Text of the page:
The All-Party Parliamentary Group for Future Generations held an event: Global Pandemics: Is the UK Prepared?
Tuesday 27th of November, 6:30pm - 8:30pm
Thatcher Room, Portcullis House, House of Commons
Pandemics have always been a part of human life, but our interconnected world makes us more vulnerable than we have ever been before. This risk stems from both natural and man-made pandemics. What can be done in the UK and internationally to increase preparedness, how can we mitigate the risks of engineered pandemics, and what would future generations want Parliament to do?
Professor David Heymann CBE
Head of the Centre on Global Health Security at the Chatham House and professor of Infectious Disease Epidemiology at the London School of Hygiene and Tropical Medicine. He formed part of the team investigating the first Ebola outbreak in 1976 and later headed the global response to Sars through WHO in 2003. His recent work includes examining lessons to be learnt from the 2014-16 Ebola outbreak.
Dr Catherine Rhodes
Academic Project Manager at the Centre for the Study of Existential Risk at the University of Cambridge. Her work focuses on the international governance of biotechnologies and biological risks.
Dr Piers Millett
Senior Research Fellow at the Future of Humanity Institute at the University of Oxford, working on pandemics and the impact of biotechnology. He spent more than a decade working for the Biological Weapons Convention, the treaty that bans the use of such weapons.
The first speaker at the meeting was David Heymann, Professor of Infectious Disease Epidemiology at the London School of Hygiene and Tropical Medicine and Head of the Centre on Global Health Security at Chatham House.
Professor Heymann began by highlighting the UK Global Health Strategy as a world leading, and precedent setting, approach to managing the impact of global health on a single country. The strategy, whose first instance ran from 2014 to 2019, is remarkable both for its engagement in the relationship between global efforts to achieve health security and public health in the UK and for taking a cross government approach, with every single government department contributing something to its development and implementation.
He noted, however, that the strategy came out of lessons learned from two recent global pandemics. The first of these was the global epidemic of Variant CJD caused by BSE in the British Beef cow population. This was seen to have been poorly managed by the government and had very significant impacts on the economy of the UK. The second was the SARS epidemic of 2003 which emerged in Guangdong and Hong Kong. The spread of this disease was traced back to a single doctor who fell ill in an international hotel in Hong Kong, infecting other guests who spread it around the world. At first the government of China was heavily criticised for not taking this outbreak seriously enough. However, following a change in policy and aggressive international efforts it was effectively contained.
Other recent epidemics, including MERS, Ebola and Human Monkeypox, highlight the important role that poor biosecurity and infection control, especially in hospitals, often plays in initiating a disease outbreak, and thus the significant opportunity that governments have to prevent such outbreaks by investing in global health. They also highlight how international cooperation is key to detecting and fighting outbreaks. Sometimes this has been achieved via intergovernmental cooperation (as with UK-Nigeria Health Service cooperation which enabled the early detection of two cases of Human Monkeypox in the UK. However, in other cases international cooperation has had to be achieved without government assistance, or even in the face of government opposition.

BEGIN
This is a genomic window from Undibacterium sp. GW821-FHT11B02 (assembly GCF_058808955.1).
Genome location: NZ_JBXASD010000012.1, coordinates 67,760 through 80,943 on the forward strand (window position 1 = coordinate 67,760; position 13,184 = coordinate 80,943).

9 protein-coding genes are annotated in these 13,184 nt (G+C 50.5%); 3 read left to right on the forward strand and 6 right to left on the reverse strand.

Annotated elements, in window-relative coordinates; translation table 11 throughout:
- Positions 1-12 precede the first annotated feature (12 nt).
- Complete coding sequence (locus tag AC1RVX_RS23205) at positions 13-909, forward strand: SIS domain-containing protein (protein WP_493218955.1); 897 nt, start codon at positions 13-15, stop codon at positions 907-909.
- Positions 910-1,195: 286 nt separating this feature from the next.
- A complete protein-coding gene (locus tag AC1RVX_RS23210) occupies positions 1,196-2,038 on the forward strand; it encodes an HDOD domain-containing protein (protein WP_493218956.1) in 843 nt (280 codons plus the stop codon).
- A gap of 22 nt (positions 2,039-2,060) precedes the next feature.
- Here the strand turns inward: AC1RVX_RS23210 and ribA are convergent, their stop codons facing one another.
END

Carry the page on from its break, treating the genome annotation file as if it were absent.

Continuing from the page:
Professor Heymann concluded by arguing that the UK has played a leading role in improving global health, especially in the field of fighting antibiotic resistant pathogens. Partially this has been made possible by our involvement in International partnerships such as the Global Health Security Initiative. However, it has also been made possible by the fact that we continue to invest in International Development via our legal commitment to spend 0.7% of our GDP on Aid.
Our next speaker was Piers Millett, Senior Research Fellow at the Future of Humanity Institute. Dr Millett focused on the relationship between biotechnology and biosecurity.
He began by pointing out that biosecurity was an inherently intergenerational concern. Large scale global pandemics do not, thankfully, occur on a regular basis but can be expected every 50-100 years, with the last major event being the 1918 ‘Spanish Flu’. For another thing, immunity to diseases is not something that we inherit, so each generation has to build up its own defences. For instance, since smallpox immunization largely stopped half a century ago, most of the world’s population have no protection against the disease.
However, he continued, new technologies are giving us more powerful means to secure ourselves against dangerous pathogens. For instance, it is no longer necessary for everyone working at the front-line to wear full body suits anymore and much more of the work of studying emerging pathogens can now be undertaken in the field rather than in the lab. Recently, researchers at Novartis were able to use digital sequencing and synthetic biology to create a vaccine for a new strain of influenza in a week, far faster than traditional lab-based methods. Dr Millet thus argued that the UK should support a proactive strategy of supporting research and development in biosecurity, to make use of its expertise and leading role and the massive data that comes out of the NHS.
Yet, such research and development initiatives can only ‘pre-position’ medical interventions, in that they must still be taken through medical testing and regulatory approval. This means that there are a growing number of unlicensed vaccines and other experimental treatments that are now available. These create a challenge for policy makers who need to respond in these situations. In the USA there is a general legal indemnity for companies whose treatments are used in emergencies, however at present there is no equivalent provision in the EU. This may be one area in which the UK may be able to use its greater regulatory freedom post Brexit to improve biosecurity by providing similar indemnities to those offered in America.